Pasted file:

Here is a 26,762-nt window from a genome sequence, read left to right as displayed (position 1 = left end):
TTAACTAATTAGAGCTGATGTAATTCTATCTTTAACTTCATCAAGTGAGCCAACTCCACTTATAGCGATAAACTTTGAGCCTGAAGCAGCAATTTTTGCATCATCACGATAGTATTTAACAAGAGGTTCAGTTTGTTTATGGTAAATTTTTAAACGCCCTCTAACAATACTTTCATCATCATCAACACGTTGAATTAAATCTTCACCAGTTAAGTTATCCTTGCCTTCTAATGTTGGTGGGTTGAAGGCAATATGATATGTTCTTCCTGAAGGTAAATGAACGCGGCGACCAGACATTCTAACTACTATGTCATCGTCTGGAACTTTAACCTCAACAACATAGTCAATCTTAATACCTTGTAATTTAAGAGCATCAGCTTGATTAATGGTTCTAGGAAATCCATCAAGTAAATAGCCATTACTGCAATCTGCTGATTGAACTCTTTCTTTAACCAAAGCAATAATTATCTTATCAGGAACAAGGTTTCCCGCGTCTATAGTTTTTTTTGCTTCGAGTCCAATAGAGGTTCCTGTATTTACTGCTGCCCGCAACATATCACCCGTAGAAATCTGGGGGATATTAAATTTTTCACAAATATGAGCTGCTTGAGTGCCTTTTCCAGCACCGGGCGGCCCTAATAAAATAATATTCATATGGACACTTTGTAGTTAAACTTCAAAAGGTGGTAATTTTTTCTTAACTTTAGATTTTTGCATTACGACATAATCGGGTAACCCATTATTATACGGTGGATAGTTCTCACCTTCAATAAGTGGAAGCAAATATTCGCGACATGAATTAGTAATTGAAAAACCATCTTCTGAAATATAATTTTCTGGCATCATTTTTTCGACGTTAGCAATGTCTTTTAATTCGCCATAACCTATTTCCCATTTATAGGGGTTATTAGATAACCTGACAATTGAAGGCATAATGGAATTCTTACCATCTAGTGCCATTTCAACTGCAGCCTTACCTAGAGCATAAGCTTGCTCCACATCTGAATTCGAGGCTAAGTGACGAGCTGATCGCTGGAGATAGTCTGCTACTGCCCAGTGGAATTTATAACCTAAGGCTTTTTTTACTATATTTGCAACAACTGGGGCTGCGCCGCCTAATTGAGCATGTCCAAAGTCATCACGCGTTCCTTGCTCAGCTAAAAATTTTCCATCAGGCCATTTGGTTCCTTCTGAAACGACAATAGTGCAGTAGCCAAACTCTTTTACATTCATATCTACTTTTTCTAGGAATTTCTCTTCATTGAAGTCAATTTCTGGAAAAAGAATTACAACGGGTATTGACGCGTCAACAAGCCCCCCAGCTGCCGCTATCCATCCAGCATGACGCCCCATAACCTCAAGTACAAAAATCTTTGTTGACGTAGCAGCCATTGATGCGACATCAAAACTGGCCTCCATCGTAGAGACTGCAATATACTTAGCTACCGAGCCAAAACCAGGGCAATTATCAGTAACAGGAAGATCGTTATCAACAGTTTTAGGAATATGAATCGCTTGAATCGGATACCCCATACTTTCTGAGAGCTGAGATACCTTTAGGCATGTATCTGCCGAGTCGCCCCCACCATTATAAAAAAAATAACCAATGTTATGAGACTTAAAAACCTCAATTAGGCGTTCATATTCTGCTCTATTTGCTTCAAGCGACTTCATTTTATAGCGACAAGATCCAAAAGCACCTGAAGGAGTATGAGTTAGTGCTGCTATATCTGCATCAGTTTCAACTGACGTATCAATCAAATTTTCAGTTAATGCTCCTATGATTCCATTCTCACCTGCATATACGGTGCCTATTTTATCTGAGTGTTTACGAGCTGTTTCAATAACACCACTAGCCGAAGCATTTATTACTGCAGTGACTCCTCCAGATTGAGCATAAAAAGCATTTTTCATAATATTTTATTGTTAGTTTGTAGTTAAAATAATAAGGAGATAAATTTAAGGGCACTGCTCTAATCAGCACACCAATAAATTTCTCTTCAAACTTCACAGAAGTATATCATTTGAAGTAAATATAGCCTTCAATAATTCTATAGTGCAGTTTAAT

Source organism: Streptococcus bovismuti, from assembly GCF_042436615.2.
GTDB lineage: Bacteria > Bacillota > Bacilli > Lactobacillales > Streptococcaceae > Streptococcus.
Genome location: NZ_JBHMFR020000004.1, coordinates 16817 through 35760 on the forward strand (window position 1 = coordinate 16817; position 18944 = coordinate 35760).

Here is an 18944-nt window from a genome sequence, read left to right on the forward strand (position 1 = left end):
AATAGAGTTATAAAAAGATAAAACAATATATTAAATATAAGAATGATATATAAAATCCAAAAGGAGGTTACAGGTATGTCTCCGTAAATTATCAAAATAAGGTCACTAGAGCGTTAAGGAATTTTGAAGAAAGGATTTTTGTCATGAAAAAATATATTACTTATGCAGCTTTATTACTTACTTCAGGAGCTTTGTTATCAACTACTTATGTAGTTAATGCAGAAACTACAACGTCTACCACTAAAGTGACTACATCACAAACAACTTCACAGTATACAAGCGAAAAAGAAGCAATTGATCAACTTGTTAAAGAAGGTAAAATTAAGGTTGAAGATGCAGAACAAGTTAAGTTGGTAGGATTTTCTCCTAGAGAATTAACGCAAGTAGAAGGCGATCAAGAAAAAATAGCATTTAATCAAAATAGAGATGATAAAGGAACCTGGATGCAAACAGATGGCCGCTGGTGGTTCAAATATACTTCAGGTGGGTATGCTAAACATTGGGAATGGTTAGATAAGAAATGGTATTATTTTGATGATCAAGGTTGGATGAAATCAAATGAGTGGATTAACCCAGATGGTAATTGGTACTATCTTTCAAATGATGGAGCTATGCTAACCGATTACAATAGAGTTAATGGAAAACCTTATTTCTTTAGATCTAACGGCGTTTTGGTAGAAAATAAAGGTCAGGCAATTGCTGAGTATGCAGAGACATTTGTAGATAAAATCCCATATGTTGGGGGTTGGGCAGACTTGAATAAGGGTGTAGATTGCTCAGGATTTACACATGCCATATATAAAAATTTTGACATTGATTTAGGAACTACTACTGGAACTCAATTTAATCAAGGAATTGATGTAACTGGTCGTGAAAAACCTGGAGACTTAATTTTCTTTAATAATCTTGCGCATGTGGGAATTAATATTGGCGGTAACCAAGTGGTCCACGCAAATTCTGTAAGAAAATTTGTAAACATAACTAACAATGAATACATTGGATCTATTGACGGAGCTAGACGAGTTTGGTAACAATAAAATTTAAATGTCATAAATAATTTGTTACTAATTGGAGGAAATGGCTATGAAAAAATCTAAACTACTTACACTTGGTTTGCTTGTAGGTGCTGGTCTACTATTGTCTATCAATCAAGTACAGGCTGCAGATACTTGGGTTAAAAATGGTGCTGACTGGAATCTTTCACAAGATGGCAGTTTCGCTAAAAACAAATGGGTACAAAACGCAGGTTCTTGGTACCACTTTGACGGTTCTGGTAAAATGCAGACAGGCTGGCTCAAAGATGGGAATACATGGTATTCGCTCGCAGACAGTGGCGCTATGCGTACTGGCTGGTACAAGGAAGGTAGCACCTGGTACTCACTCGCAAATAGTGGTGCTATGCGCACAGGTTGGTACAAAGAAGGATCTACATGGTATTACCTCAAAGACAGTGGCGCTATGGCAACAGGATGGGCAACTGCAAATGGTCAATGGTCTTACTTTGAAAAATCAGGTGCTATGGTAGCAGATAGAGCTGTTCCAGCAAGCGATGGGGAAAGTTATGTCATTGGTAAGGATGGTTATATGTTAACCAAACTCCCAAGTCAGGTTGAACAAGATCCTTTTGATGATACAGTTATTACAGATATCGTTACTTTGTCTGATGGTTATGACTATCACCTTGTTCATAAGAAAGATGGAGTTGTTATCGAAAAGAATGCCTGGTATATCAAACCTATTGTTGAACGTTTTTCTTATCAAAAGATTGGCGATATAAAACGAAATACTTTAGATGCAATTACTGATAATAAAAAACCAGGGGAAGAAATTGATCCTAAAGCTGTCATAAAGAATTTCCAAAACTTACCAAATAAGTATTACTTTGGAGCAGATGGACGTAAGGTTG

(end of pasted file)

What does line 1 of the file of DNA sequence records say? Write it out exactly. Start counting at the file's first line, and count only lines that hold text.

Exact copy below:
Here is a 26,762-nt window from a genome sequence, read left to right as displayed (position 1 = left end):